The Book List: US Light House Establishment Library Box 141

Every Wednesday, Alex Johnson delves into a unique collection of titles

Alex Johnson
Tuesday 10 July 2018 13:33
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A network of libraries passed through lighthouses across the US to help combat the boredom of their keepers
A network of libraries passed through lighthouses across the US to help combat the boredom of their keepers

The Reflections of a Lonely Man by ACM
Pictures Every Child Should Know: A Selection of the World’s Art Masterpieces for Young People by Dolores Bacon
Farm Festivals by Will Carleton
Farm Ballads by Will Carleton
Farm Legends by Will Carleton
City Festivals by Will Carleton
My Apingi Kingdom: With Life in the Great Sahara, and Sketches of the Chase by Paul Belloni du Chaillu
The Pilot: A Tale of the Sea by James Fenimore Cooper
Sailors’ Knots by Cyrus Lawrence Day
Tuscan Republics by Bella Duffy
Madame Therese by Emile Erckmann and Alexandre Chatrian
Hoosier Lyrics by Eugene Field
British India by Robert Watson Frazer
Mosses from an Old Manse by Nathaniel Hawthorne
The Professor at the Breakfast-Table by Oliver Wendell Holmes Sr
A Moral Antipathy by Oliver Wendell Holmes
Toilers of the Sea by Victor Hugo
The Little Colonel’s Holidays by Annie Fellows Johnston
The Phantom Rickshaw and Other Tales by Rudyard Kipling
The Navy in the Civil War Volume XVI (The Gulf and Inland Waters) by AT Mahan
Reveries of a Bachelor or A Book of the Heart by Donald Grant Mitchell
Voyage with Columbus: A Story of Two Boys Who Sailed with the Great Admiral in 1492 by Frederick Ober
An Adventure of the North by Gilbert Parker
Cromwell’s Own by Arthur Patterson
Quincy Adams Sawyer by Charles Felton Pidgin
Driven from Sea to Sea: Or, Just a Campin’ by Charles Cyrel Post
Century Readings for a Course in English Literature edited by JF Pyre, Karl Young and JW Cunliffe
Works of James Whitcomb Riley
​The Magnetic North by Elizabeth Robins
Wonders of Nature; Described By Great Writers (including Victor Hugo, Charles Dickens, John Keats, William Makepeace Thackeray, Hans Christian Andersen) edited by Esther Singleton

Lighthouse keepers and their families in the 19th century needed something to combat the boredom of their isolated working and living conditions.

From the late 1870s, a network of portable libraries grew up. These were sturdy wooden cases that contained up to 60 books and magazines on several shelves and were passed between lighthouses around the United States.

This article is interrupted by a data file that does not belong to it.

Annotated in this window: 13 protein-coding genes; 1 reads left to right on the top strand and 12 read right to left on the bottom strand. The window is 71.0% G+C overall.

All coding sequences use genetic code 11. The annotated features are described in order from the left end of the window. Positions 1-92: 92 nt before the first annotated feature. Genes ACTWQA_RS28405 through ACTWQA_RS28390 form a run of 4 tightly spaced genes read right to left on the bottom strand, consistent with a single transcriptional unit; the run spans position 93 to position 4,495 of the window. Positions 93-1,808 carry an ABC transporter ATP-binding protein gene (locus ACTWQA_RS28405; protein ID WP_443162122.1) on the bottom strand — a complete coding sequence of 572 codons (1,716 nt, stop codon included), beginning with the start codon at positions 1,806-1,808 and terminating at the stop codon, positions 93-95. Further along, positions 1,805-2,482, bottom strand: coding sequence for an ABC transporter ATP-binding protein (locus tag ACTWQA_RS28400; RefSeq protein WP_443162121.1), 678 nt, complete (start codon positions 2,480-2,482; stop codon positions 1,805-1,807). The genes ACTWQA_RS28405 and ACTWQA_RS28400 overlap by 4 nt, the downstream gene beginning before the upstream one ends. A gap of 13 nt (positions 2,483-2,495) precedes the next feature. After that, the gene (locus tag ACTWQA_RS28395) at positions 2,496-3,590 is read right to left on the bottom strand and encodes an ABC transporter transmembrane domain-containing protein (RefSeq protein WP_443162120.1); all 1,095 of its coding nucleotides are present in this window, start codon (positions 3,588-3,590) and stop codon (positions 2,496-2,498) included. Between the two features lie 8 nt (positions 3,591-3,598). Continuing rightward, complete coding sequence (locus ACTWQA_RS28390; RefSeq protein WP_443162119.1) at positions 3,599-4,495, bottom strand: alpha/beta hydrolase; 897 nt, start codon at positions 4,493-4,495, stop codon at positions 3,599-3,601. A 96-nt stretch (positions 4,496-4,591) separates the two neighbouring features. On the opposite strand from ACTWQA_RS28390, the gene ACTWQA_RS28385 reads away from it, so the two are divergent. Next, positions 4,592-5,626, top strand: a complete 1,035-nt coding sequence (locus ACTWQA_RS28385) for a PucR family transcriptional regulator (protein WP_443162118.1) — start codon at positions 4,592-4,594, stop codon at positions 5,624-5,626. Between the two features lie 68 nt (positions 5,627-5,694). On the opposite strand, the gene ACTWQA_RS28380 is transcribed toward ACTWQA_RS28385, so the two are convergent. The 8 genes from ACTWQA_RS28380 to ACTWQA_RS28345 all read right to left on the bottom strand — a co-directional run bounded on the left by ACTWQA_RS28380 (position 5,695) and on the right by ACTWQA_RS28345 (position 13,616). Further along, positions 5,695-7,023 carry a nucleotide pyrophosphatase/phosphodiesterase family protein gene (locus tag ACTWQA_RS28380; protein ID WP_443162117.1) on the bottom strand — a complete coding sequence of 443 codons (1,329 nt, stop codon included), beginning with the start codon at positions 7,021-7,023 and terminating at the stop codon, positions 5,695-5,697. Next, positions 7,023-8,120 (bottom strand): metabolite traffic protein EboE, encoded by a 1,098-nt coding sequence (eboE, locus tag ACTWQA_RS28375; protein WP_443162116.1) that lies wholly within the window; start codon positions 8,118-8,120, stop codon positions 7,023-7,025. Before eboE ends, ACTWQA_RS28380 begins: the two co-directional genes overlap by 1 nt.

Each case had a list of contents and details about which lighthouses it had visited, and for how long, stuck to the inside of the doors.

Number 739, for example, made its maiden voyage in 1898 to Eagle Bluff lighthouse in Door County, Wisconsin, then took in numerous other locations including Wind Point, Waugoshance, and Cana Island, and finally came to rest at Point Betsie, Michigan in 1912.

The libraries were stocked thanks to donations from private individuals and groups such as the religious organisation the American Seamen’s Friend Society.

At its peak, the highly popular service provided hundreds of these portable libraries. The list above is a typical selection, now on permanent display in the Piedras Blancas lighthouse in San Simeon.

It features quite an eclectic range of titles, from tear-jerking Victorian melodrama (Quincy Adams Sawyer, The Little Colonel’s Holidays), to more heavyweight fare (Madame Therese is set during the French Revolution and focuses on the concepts of justice and equality).

Poetry is represented by regional dialect specialists Whitcomb Riley (Little Orphant Annie) and Eugene Field (Wynken, Blynken, and Nod) as well as the work of Will Carleton, whose subject choice and approach resembles that of Robert Burns.

Unsurprisingly, there are various titles that will strike a chord with workers in remote locations. Reveries of a Bachelor – one of Emily Dickinson’s favourite books – is a series of musings about life, marriage, dreams and travel.

This library is also heavy on adventure (The Magnetic North charts the search for a missing brother in Alaska), especially with a seafaring theme – Fenimore Cooper’s The Pilot was responsible for unleashing a stream of maritime fiction.

In terms of non-fiction, there is also plenty to digest, such as My Apingi Kingdom, a classic study of African wildlife, culture and tribes in the mid-1800s.

‘A Book of Book Lists’ by Alex Johnson, £7.99, British Library Publishing

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